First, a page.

Judge Won't Ban Samsung From Selling Smartphones
SAN JOSE, Calif. (AP) -- A federal judge in California on Thursday denied Apple's request to permanently ban Samsung from selling 23 older-model smartphones and tablets that a jury found infringed on patents held by the maker of iPhones and iPads.
Judge Lucy Koh said Apple Inc. failed to prove that the South Korean company's patent infringement caused irreparable harm to Apple sales.
The ruling came as the world's two biggest smartphone makers prepare to go to court again later this month — this time over Apple's allegations that Samsung's newest devices, such as its Galaxy S III, also copied Apple technology.
The ruling Thursday stemmed from a 2012 verdict in which a jury agreed with Apple that Samsung had infringed touchscreen features.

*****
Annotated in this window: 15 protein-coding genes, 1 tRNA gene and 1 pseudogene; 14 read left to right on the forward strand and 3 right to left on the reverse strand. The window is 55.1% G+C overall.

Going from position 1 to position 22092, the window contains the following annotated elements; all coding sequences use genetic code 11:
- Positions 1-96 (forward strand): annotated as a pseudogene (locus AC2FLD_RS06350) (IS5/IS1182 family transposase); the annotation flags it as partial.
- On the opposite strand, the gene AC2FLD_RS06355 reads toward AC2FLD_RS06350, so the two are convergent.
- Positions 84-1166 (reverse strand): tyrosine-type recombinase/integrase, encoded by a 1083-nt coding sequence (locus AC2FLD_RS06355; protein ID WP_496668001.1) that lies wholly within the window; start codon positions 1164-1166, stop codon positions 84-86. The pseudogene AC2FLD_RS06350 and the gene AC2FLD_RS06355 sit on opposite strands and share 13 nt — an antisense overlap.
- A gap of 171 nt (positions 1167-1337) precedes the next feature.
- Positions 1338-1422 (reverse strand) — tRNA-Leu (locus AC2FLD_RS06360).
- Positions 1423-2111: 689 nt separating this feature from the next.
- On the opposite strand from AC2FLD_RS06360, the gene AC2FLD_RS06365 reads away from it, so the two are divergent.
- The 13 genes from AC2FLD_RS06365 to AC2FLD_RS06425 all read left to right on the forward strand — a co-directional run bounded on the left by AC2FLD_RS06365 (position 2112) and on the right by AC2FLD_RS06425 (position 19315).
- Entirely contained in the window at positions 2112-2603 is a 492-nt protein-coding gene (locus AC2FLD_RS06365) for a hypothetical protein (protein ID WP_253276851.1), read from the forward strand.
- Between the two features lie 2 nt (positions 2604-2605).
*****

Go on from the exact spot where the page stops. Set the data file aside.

However, Koh on Thursday denied Apple's request for a permanent injunction to stop Samsung from selling the products, saying she was not convinced those features drove consumer demand.
Apple has argued in courts, government tribunals and regulatory agencies around the world that Samsung's Android-based phones copy vital iPhone features. Samsung has fought back with its own complaints that some key Apple patents are invalid and that Apple has copied Samsung's technology.
In November, a Silicon Valley jury added $290 million to damages awarded to Apple in connection with the 2012 jury verdict, bringing to $930 million the total amount owed by Samsung.